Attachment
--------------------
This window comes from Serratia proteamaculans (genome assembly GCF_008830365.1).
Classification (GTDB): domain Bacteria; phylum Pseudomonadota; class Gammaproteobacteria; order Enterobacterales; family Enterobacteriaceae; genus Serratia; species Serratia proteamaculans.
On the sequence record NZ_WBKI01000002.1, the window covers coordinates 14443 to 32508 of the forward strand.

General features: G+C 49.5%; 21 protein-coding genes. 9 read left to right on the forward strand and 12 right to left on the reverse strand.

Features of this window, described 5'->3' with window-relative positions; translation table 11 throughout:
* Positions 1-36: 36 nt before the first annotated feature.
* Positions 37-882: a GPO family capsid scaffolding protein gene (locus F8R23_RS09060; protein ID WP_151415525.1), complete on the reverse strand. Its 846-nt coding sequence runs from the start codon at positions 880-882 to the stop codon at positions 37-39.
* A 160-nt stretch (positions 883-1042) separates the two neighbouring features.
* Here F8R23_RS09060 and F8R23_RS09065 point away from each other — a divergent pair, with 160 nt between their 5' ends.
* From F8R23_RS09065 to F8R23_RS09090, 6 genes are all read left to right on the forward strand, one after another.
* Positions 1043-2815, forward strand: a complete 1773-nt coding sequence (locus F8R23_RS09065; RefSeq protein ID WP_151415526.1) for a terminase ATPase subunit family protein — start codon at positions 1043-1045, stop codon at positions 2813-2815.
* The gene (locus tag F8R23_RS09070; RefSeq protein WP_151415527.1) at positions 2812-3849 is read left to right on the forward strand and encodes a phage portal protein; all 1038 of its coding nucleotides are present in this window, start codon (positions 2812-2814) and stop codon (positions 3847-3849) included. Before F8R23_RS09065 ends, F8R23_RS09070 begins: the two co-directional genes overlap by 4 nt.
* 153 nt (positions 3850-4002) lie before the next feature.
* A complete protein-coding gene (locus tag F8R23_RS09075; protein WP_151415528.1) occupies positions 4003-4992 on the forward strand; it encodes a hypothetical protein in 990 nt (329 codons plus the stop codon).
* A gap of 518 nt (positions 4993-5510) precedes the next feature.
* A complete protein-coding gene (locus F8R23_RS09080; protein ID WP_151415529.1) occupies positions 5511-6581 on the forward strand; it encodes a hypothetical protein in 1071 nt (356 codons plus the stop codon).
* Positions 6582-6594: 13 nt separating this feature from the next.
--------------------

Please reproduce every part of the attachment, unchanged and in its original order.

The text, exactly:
This window comes from Serratia proteamaculans (genome assembly GCF_008830365.1).
Classification (GTDB): domain Bacteria; phylum Pseudomonadota; class Gammaproteobacteria; order Enterobacterales; family Enterobacteriaceae; genus Serratia; species Serratia proteamaculans.
On the sequence record NZ_WBKI01000002.1, the window covers coordinates 14443 to 32508 of the forward strand.

General features: G+C 49.5%; 21 protein-coding genes. 9 read left to right on the forward strand and 12 right to left on the reverse strand.

Features of this window, described 5'->3' with window-relative positions; translation table 11 throughout:
* Positions 1-36: 36 nt before the first annotated feature.
* Positions 37-882: a GPO family capsid scaffolding protein gene (locus F8R23_RS09060; protein ID WP_151415525.1), complete on the reverse strand. Its 846-nt coding sequence runs from the start codon at positions 880-882 to the stop codon at positions 37-39.
* A 160-nt stretch (positions 883-1042) separates the two neighbouring features.
* Here F8R23_RS09060 and F8R23_RS09065 point away from each other — a divergent pair, with 160 nt between their 5' ends.
* From F8R23_RS09065 to F8R23_RS09090, 6 genes are all read left to right on the forward strand, one after another.
* Positions 1043-2815, forward strand: a complete 1773-nt coding sequence (locus F8R23_RS09065; RefSeq protein ID WP_151415526.1) for a terminase ATPase subunit family protein — start codon at positions 1043-1045, stop codon at positions 2813-2815.
* The gene (locus tag F8R23_RS09070; RefSeq protein WP_151415527.1) at positions 2812-3849 is read left to right on the forward strand and encodes a phage portal protein; all 1038 of its coding nucleotides are present in this window, start codon (positions 2812-2814) and stop codon (positions 3847-3849) included. Before F8R23_RS09065 ends, F8R23_RS09070 begins: the two co-directional genes overlap by 4 nt.
* 153 nt (positions 3850-4002) lie before the next feature.
* A complete protein-coding gene (locus tag F8R23_RS09075; protein WP_151415528.1) occupies positions 4003-4992 on the forward strand; it encodes a hypothetical protein in 990 nt (329 codons plus the stop codon).
* A gap of 518 nt (positions 4993-5510) precedes the next feature.
* A complete protein-coding gene (locus F8R23_RS09080; protein ID WP_151415529.1) occupies positions 5511-6581 on the forward strand; it encodes a hypothetical protein in 1071 nt (356 codons plus the stop codon).
* Positions 6582-6594: 13 nt separating this feature from the next.